June 2017 – A Recap

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Summer blockbuster season has begun! Series of blockbusters have been released to market as baits to a lukewarm result. In Indonesia, the annual Eid al-Fitr blockbuster season had passed, too, to lukewarm result as well. And… Netflix had been a powerhouse for the whole month with the most talked film in 2017 and one of the best binge-worthy series up for streaming.
So, here I present you a recap to help readers digest what have been going on Sinekdoks along June 2017! 


Here’s list of new releases I watched on Indonesian theaters (and Netflix) along June 2017 (listed from the highest score to the lowest):
Okja (Bong Joon-ho) wages war against animal cruelty and capitalism of food industry in the weirdest way.
Sweet 20 (Ody C. Harahap) makes an uplifting Miss Granny adaptation with perfect casting, heartfelt chemistry and flood of emotions.
47 Meters Down (Johannes Roberts) delivers cheap thrills despite its frustrating narrative, characterizations, and twist.
The Mummy (Alex Kurtzman) loses its mythical charm, ironically, right when the titular monster takes form, igniting a beleaguered Dark Universe.
Mantan (Svetlana Dea) is a dialogue-heavy romcom, which grounds between a social satire and a pure reconciliation game, but never really ends up being any of them.
Jailangkung (Rizal Mantovani, Jose Purnomo) almost made a decent horror should it not be weighed down by weak narrative, dialogues & basically everything but the visuals.
Insya Allah, Sah! (Benni Setiawan) blends chaotic marriage preparation drama with some religious niches, the final picture comes like hit-and-miss at worst and preachy at best.
Transformers: The Last Knight (Michael Bay) offers no new insight to the storyline but bunch of same day, different spectacles.

Blindspot June 2017: Rain Man (1988) – Tom Cruise & Dustin Hoffman | Image via themoviedb
Rain Man (1988) by Barry Levinson becomes my pick for June in Blindspot Series 2017 (by Ryan McNeill of The Matinee). Rain Man brought home Best Picture in Oscars 1989 along with 3 other awards. For modern viewers, it gives nothing particularly new, but a juggernaut of a performance by both leads.


The Talented Mr. Ripley (1999, Anthony Minghella)
Patricia Highsmith’s 1955 novel about a full-time charismatic bachelor and part-time sociopath, Tom Ripley, first found its incarnation in French-Italian production, Plein soleil a.k.a. Purple Noon, which was lauded as a top-notch thriller of its generation. This American-in-Italy story emanates a more Europe tropes under Clément; however, it lacks of the ironic conclusion, in which Highsmith’s novel excels. Meanwhile, Minghella—an Italian in America—crafts a version, which is more faithful to the source, and delivers a more scandalous, satisfying ending. However, both Plein soleil and The Talented Mr. Ripley find a common ground in the exquisite portrayal of Tom Ripley—Alain Delon in 1960 and Matt Damon in 1999.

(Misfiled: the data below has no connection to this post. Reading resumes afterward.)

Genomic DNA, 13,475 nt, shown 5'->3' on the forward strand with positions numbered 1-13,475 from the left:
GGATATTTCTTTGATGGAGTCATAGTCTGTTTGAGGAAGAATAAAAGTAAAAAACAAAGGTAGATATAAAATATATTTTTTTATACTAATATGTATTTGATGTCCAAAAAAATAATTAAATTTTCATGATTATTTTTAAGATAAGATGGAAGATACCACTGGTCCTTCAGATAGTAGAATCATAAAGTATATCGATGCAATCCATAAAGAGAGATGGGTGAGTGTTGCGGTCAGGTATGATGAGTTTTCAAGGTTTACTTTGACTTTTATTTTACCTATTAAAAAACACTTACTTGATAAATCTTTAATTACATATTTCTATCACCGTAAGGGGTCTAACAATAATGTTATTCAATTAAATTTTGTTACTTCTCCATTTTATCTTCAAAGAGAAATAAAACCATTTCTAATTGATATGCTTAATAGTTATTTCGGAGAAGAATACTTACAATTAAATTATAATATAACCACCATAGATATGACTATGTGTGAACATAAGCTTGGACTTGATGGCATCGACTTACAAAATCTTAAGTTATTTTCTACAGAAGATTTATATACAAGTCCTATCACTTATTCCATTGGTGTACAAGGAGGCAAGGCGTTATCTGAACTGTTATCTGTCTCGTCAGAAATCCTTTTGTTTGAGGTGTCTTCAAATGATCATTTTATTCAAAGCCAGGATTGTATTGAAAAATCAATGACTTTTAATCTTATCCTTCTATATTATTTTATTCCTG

3:10 to Yuma (2007, James Mangold)
The title refers to the 3:10 train to Yuma Prison which becomes the center of the original and the remake. James Mangold (The Wolverine, Logan) makes a stunning re-imagining of the Western classic faithfully but saves a more thought-provoking feud for the ending. In 3:10 to Yuma, Dan Evans (Christian Bale, 2007; Van Helfin, 1957) takes a dire task to escort outlaw, Ben Wade (Russell Crow, 2007; Glen Ford, 1957) to the titular train, to be executed. Daves’ version is a compelling one with taut study of symbolism at best; Mangold’s version, however, takes a more straightforward attempt by creating a more complex motivation-laden spectacle. The different ending, yet, signifies a complete different frame of story.

The Belko Experiment (2016, Greg McLean)
Written by James Gunn (Guardians of the Galaxy, Slither), The Belko Experiment crafts a claustrophobic psychological thriller with an office party massacre, which might remind you to some other films with similar theme. At some points, it delivers the thrills convincingly, but its lack of originality and sense of predictability hinder it from reaching a higher potential, as in becoming Cabin in the Woods 2k17, possibly.

Song to Song (2017, Terrence Malick)
The auteur returns with another visual panache narrating a sophisticated love intersections between musicians and producers in forms of Ryan Gosling, Rooney Mara and Michael Fassbender. Betrayals and egoism reluctantly fill each screen with Emmanuel Lubezki’s visual poetry. However, Malick’s modern inability to craft an engaging, understandable, and coherent story sends Song to Song to his own creative abyss. For your consideration, this film is more to Knight of Cups than Days of Heaven. 


Many of 2017 TV series wrapped the season in June, while I only followed a weekly Hulu series, a weekly STARZ-Amazon Prime series, an FX series and a Netflix bingewatch. Below are the reviews with links and descriptions.
The Handmaid’s Tale (Season 1) is beautifully crafted visually and exceptionally acted to serve as a real-life caution for the viewers.
American Gods (Season 1) presents more set-ups than actions, more direct fantasy manifestations than outright philosophy-heavy discourse.
Fargo (Season 3) displays a sense of maturity that transcends Fargo into a reflection of irony—not as predictable irony of human reflection.
GLOW (Season 1) is a splendid blend of many things—from campy female wrestling, satire to telly industry, feminism spirit and rage against racial stereotypes—that work fascinatingly.


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